The Importance of Conducting Local Research and Building a Community of Practice for Developmental Education Professionals

By Katheryn McCoskey

Dev ed professionals in a meeting

This is the first in a series of blogs from developmental educators who participated in the 2019 Kellogg Institute run by the National Center for Developmental Education at Appalachian State University.

Education professionals who take their programs seriously ground and surround themselves with credible research in the field. This requires prioritizing time to locate, follow, and read current research articles and studies and, if funds and administrative support are available, to attend and participate in relevant conferences. Most developmental education professionals are practitioners, busy with the day-to-day teaching and support of students with challenging needs and lives. To truly be “scholar–practitioners,” as Dr. Hunter Boylan of the National Center for Developmental Education recently challenged the Kellogg Institute 2019 class to be, takes tenacity and is vitally important to the integrity of our programs and to our students. However, as practitioners study and apply research to the structural, curricular, and instructional aspects of their programs, we must also study and problem-solve within the realm of our local experience.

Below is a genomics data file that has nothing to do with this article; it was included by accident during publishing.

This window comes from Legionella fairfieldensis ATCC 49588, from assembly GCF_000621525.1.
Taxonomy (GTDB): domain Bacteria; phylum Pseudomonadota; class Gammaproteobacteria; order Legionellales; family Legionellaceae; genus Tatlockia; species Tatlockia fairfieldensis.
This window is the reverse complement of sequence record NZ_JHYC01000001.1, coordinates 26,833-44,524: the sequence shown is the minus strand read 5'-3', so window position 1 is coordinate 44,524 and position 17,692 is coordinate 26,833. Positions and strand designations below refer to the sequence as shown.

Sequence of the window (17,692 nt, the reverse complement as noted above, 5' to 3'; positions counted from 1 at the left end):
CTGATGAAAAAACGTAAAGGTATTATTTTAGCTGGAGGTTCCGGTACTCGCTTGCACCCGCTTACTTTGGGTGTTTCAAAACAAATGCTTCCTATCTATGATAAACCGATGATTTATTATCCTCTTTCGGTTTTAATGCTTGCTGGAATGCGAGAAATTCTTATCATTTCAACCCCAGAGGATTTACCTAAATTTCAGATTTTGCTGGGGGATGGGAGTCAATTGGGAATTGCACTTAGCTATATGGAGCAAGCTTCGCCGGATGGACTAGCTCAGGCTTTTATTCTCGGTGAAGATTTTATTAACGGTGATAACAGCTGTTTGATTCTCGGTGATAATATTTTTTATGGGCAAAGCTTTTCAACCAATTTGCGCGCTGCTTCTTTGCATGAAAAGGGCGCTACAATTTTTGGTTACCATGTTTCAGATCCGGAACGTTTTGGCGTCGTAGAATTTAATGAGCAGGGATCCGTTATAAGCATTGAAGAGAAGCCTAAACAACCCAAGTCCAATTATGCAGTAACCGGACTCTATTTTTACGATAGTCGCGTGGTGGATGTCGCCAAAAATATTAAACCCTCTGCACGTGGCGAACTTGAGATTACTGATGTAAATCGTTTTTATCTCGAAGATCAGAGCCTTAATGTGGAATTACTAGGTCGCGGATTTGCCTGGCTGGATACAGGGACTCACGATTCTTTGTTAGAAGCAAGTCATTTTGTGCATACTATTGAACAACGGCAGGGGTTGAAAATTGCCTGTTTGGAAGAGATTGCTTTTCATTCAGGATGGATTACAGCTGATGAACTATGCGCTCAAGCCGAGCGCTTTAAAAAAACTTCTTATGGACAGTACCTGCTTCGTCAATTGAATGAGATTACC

The challenges and opportunities at our own institutions and programs are in many ways unique, and we know our students best. We must use the research to further study our own colleges and improve student outcomes. Firing up the microscope to examine our own students’ demographics, success and retention issues, non-cognitive influences, and academic results may seem daunting, especially when many of our institutional research departments are unable to assist us due to their own workloads. We have to learn how to get and process the data needed to make local decisions. Regular, thoughtful discussion—sharing ideas and experiences, problem-solving, and brainstorming among colleagues—is invaluable for making local decisions as well.

Creating a community of practice within a developmental program is an effective way to build a foundation of trust and collaboration so that these discussions occur more often. In a community of practice, full-time and adjunct colleagues regularly come together to share research they have read or heard about, model and share best-practice instructional strategies and assignments, help each other address difficult students or class problems, and brainstorm about curricular and program improvements to better reach and support students. In my experience, a small stipend or professional development incentive can encourage faculty to participate. This use of resources requires the support of the college’s administration. After that, the meaningful connection of similarly passionate colleagues provides a satisfying, lasting incentive. Also, never underestimate the drawing power of basic hospitality in the form of cheerful communication and good snacks!

Developmental education is still “young” in research. As practitioners, we should stay abreast of and join in the important research that is being done in our field. We must include the study of our own unique challenges and situations and be courageous and creative in developing solutions alongside our colleagues.

Katheryn McCoskey is an English professor and the developmental education English lead at Butler Community College in El Dorado, Kansas.